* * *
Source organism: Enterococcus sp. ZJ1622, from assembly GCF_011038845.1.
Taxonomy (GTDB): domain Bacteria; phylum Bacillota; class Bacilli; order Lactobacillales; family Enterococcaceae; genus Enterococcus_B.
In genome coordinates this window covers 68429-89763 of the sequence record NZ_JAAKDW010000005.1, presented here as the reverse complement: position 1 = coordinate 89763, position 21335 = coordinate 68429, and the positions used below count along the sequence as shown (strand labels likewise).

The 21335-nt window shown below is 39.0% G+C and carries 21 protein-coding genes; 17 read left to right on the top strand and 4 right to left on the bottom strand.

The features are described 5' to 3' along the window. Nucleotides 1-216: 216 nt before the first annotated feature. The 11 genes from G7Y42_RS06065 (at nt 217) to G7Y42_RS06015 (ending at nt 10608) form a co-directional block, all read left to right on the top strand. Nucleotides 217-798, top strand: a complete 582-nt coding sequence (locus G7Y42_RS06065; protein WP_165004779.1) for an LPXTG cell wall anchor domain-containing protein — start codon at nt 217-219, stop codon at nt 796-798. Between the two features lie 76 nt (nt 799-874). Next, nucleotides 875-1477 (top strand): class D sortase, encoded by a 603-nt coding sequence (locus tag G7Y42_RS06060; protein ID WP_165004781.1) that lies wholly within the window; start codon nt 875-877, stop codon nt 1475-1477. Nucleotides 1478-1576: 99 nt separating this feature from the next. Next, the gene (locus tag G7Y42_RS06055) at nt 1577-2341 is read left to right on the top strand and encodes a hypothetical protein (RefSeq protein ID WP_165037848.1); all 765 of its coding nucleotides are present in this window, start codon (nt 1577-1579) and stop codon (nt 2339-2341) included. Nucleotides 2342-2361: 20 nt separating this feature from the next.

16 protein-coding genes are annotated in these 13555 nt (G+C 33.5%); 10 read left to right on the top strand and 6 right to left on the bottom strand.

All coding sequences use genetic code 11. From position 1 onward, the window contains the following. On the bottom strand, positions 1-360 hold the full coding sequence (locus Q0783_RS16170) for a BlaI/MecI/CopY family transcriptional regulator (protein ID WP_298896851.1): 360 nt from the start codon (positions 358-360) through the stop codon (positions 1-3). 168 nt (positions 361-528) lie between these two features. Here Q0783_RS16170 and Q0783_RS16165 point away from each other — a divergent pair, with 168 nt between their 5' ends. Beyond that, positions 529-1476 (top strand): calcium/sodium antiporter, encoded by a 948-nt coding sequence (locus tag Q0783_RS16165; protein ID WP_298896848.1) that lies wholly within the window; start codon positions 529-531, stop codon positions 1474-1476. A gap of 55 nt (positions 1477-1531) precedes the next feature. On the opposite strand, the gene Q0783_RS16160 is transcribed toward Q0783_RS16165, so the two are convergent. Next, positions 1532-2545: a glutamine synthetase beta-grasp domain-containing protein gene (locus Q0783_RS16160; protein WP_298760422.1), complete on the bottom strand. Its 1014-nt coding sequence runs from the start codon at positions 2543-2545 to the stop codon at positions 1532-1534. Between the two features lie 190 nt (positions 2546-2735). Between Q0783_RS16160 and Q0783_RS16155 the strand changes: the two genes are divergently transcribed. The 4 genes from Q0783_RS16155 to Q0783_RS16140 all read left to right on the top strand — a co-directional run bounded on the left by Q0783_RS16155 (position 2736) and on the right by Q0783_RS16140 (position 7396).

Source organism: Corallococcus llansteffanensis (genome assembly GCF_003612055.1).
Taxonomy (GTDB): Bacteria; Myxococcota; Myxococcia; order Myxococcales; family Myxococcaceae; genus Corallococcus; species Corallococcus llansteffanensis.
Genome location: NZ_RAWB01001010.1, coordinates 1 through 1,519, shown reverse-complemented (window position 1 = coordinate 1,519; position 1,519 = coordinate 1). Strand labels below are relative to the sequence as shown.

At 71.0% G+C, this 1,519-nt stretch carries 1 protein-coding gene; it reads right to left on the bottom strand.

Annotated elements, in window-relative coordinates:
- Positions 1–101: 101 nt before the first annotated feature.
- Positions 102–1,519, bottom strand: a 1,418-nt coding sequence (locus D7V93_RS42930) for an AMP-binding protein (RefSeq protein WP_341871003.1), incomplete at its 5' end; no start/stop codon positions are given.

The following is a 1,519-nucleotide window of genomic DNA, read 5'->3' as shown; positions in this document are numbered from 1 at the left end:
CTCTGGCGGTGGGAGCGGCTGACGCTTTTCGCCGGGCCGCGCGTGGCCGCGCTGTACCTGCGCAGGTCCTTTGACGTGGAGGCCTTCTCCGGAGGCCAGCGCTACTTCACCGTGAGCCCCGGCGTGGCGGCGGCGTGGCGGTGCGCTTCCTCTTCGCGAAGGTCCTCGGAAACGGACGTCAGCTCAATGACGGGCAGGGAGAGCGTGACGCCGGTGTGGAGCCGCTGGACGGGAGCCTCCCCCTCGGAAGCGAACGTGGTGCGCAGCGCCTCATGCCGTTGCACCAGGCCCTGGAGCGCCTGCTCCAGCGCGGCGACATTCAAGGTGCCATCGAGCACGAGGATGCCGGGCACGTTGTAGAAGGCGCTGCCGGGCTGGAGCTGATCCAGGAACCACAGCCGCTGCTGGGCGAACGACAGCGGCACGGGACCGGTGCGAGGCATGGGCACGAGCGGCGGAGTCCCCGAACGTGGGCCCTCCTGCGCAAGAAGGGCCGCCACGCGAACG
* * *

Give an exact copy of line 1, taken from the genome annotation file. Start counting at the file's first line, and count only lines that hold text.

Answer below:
Source organism: Enterococcus sp. ZJ1622, from assembly GCF_011038845.1.